[caption id="attachment_34842" align="aligncenter" width="745"]
Burundi army soldiers ride through the streets in an armored vehicle as demonstrators celebrate what they perceive to be an attempted military coup d'etat, in the capital Bujumbura, Burundi Wednesday, May 13, 2015. Police vanished from the streets of Burundi's capital Wednesday as thousands of people celebrated a rumored coup attempt against President Pierre Nkurunziza. (AP Photo/Berthier Mugiraneza)[/caption]
Sporadic gunfire rang out in Burundi's capital on Thursday, the day after an army general announced he had ousted President Pierre Nkurunziza, whose decision to seek a third term in office provoked angry street protests.
Loud explosions could be heard in central Bujumbura, which has been the scene of daily protests against another term for Nkurunziza.
Thousands took to the streets on Wednesday to celebrate after Maj. Gen. Godefroid Niyombare announced on a private radio station that Nkurunziza had been relieved of his duties.
Nkurunziza was in neighboring Tanzania for a summit on his country's troubles at the time.
It remains unclear who is running the country, with the military said to be divided between Nkurunziza loyalists and those who back Niyombare, who had been fired in February as the country's intelligence chief.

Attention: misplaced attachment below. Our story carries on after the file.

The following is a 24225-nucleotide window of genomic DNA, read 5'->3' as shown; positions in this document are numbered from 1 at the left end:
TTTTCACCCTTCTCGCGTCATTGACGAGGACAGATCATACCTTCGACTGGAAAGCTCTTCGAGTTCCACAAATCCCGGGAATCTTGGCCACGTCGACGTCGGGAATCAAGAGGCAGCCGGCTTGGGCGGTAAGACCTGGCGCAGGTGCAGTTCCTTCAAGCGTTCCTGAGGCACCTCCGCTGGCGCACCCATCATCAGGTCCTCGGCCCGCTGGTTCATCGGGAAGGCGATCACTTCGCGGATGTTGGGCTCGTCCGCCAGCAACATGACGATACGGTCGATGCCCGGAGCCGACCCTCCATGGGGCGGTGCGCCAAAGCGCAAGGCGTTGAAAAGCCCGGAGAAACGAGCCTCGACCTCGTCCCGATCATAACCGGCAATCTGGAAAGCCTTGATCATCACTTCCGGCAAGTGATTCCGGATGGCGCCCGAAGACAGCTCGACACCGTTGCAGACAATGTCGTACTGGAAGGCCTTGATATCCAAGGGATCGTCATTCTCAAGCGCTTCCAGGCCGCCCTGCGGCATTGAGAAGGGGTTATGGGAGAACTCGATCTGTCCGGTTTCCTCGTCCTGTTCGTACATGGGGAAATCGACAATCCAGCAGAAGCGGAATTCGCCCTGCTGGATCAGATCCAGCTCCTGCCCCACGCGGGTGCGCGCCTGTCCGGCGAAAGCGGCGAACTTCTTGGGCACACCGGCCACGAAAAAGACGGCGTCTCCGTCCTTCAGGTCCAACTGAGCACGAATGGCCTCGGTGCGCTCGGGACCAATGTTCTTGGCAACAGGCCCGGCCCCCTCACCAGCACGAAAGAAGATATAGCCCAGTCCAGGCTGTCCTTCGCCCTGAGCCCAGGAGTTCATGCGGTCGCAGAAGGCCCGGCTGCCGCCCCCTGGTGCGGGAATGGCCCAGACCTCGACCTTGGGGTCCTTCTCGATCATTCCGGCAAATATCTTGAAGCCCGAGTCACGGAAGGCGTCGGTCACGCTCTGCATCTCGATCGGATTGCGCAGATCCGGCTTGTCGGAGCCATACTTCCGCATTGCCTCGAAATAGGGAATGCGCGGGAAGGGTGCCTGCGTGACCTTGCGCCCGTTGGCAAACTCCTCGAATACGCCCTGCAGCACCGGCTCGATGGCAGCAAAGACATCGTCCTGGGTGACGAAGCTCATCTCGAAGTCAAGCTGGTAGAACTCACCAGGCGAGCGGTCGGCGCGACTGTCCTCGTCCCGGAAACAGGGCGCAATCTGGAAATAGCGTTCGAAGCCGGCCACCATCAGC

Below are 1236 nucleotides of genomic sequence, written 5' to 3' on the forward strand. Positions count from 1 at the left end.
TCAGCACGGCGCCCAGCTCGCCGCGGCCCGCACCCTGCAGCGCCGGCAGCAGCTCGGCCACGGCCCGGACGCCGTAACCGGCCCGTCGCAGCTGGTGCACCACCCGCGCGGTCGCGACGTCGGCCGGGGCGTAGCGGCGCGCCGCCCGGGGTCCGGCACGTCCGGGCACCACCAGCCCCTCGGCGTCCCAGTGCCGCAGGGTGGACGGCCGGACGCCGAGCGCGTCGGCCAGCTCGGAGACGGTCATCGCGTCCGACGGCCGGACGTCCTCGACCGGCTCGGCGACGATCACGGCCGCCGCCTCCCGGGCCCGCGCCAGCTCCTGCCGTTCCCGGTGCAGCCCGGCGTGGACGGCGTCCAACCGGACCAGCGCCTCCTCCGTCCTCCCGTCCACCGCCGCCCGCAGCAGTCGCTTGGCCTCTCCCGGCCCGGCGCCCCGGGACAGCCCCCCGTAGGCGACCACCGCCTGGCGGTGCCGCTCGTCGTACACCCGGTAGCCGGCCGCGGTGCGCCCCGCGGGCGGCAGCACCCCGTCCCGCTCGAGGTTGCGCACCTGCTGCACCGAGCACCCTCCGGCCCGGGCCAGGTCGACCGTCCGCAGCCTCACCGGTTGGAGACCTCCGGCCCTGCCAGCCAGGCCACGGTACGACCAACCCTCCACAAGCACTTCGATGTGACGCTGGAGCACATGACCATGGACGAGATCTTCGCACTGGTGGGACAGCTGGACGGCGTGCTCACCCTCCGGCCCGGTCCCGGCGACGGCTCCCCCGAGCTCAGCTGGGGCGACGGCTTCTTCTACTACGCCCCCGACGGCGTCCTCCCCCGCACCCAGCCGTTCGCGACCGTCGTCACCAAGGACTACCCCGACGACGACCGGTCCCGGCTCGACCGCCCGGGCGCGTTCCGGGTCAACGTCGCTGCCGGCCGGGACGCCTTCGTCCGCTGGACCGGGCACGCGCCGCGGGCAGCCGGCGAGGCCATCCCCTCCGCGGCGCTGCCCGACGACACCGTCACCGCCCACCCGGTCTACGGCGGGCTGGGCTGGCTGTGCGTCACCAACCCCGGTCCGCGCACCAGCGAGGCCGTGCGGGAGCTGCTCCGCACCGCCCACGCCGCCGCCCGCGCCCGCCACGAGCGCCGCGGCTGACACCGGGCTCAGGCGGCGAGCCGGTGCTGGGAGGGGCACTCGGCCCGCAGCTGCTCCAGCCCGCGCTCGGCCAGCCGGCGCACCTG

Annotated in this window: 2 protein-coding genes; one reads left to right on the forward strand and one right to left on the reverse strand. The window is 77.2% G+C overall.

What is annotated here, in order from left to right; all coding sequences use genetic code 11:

A grenade attack Wednesday night seriously damaged the building of private broadcaster Renaissance TV, where Niyombare also made his coup statement, said the station's director, Innocent Muhozi. One of his offices was also burned overnight, he said.
Police withdrew from the streets of Bujumbura after Niyombare's coup statement, and people thronged Bujumbura's streets and applauded soldiers who rode by in tanks and trucks. But some officials remained loyal to Nkurunziza. His office said a statement posted on the president's Twitter and Facebook accounts Wednesday evening that the coup attempt was unsuccessful.
At least 15 people were killed during daily protests over Nkurunziza's bid for a third term. During almost three weeks of unrest, the military acted as a buffer between police and protesters who said Nkurunziza's bid for a third was a violation of the constitution and Arusha peace accords that ended a civil war here.
Burundi's constitution states a president can be popularly elected to two five-year terms. Nkurunziza maintains he can run for a third term because parliament elected him for his first one, leaving him open to be popularly elected to two terms.
The U.S. government on Wednesday called on all sides in Burundi to end the violence and expressed full support for the ongoing work by regional leaders to restore peace and unity in the country.